"Learning by Doing" is a vital teaching technique in 4-H. This hands-on mode of informal education is a powerful learning tool. Learners participating in active learning have a much higher retention rate than learners who listen to a lecture. Because interactive learning is time consuming, trade schools and traditional classrooms typically do not have the luxury to explore this style of learning. In this sense, 4-H complements classroom instruction by providing an environment where theory, new ideas, and skills can be thoroughly explored and mastered.

Over the years the tools we use to enhance learning have changed. Today, 4-H members learn through television, videotapes, and computers (Rasmussen, 1989). Using television as a learning tool was first introduced in 1957 when Michigan State University Extension produced the first television programs for nine- to eleven-year-olds. "Mulligan Stew," the most successful Extension television program, was developed in the 1970s, financed by EFNEP (Expanded Food and Nutrition Education Program), and developed by the Federal Extension Service in cooperation with several state Extension Services. The series, aimed at promoting better nutrition among young people, has reached millions of youngsters (Rasmussen, 1989). Even in 1994, 24 years after the development of "Mulligan Stew," 4,109 4-H members are enrolled in the program (Annual 4-H Youth Development Enrollment, 1994). Despite the success of "Mulligan Stew," 4-H and Extension have turned from television films to videotapes because of their versatility and cost effectiveness.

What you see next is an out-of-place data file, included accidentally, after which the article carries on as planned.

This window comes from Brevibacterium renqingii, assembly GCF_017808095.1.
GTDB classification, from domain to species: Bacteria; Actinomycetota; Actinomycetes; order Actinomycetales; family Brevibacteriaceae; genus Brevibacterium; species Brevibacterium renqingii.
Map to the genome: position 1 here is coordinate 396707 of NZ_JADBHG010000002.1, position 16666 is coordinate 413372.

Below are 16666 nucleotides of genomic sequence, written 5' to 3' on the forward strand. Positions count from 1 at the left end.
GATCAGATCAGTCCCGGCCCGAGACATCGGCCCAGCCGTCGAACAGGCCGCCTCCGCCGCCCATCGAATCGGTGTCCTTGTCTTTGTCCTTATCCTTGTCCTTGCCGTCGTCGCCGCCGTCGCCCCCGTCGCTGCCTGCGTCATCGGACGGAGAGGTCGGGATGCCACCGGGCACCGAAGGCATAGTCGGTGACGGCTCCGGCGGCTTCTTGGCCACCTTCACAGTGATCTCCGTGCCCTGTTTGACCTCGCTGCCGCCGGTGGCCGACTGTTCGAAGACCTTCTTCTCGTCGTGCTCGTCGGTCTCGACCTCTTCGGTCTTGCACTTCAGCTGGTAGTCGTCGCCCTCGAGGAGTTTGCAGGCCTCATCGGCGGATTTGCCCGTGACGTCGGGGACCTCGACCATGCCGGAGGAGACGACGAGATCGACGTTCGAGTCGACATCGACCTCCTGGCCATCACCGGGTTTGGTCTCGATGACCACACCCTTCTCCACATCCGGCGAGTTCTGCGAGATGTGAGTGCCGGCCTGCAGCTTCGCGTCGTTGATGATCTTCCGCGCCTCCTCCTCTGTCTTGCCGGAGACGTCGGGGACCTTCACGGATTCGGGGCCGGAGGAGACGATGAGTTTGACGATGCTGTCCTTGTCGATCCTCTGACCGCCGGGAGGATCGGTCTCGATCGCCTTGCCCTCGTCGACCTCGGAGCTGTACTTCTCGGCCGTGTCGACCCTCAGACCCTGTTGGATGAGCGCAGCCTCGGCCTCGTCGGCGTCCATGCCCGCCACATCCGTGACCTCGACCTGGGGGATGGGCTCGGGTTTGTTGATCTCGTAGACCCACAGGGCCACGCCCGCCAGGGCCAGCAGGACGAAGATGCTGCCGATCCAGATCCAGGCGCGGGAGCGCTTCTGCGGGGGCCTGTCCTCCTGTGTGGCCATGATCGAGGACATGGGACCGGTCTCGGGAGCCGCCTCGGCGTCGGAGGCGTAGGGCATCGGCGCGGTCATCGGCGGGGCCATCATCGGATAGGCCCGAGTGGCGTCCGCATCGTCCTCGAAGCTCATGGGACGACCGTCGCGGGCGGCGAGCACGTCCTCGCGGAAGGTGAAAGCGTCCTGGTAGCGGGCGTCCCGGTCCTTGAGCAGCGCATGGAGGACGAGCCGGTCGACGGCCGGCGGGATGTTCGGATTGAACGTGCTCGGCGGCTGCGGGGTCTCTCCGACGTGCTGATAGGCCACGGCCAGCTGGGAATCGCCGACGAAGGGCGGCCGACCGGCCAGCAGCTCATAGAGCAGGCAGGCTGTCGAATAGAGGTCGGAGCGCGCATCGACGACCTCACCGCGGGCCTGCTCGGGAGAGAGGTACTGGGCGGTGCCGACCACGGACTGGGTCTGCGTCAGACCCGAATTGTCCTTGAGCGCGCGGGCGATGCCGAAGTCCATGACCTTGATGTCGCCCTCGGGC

Computers are the new uncharted territory for the 4-H program. Iowa Cooperative Extension has a Web page designed by 4-Hers with an attractive, rotating 4-H clover. The University of California Cooperative Extension and the State 4-H Program at the University of Tennessee have jointly worked on an experimental project to disseminate 4-H project materials by putting these materials on the Internet (Risdon & Ostergard, 1995). By staying current and taking advantage of the new information technology these programs enable interested people in the United States and all over the world to know about 4-H and make decisions about its relevance to their communities and young people.


4-H is the most highly recognized of all Cooperative Extension programs. In the 1982 Public Perception Study of Cooperative Extension, 77% of those surveyed were aware of the 4-H program (Warner & Christenson, 1984). When the same study was repeated in 1994, the number of people aware of the 4-H program declined to 69%. Even with the decline, 4-H remains the most visible Extension program (Warner & Christenson, 1996).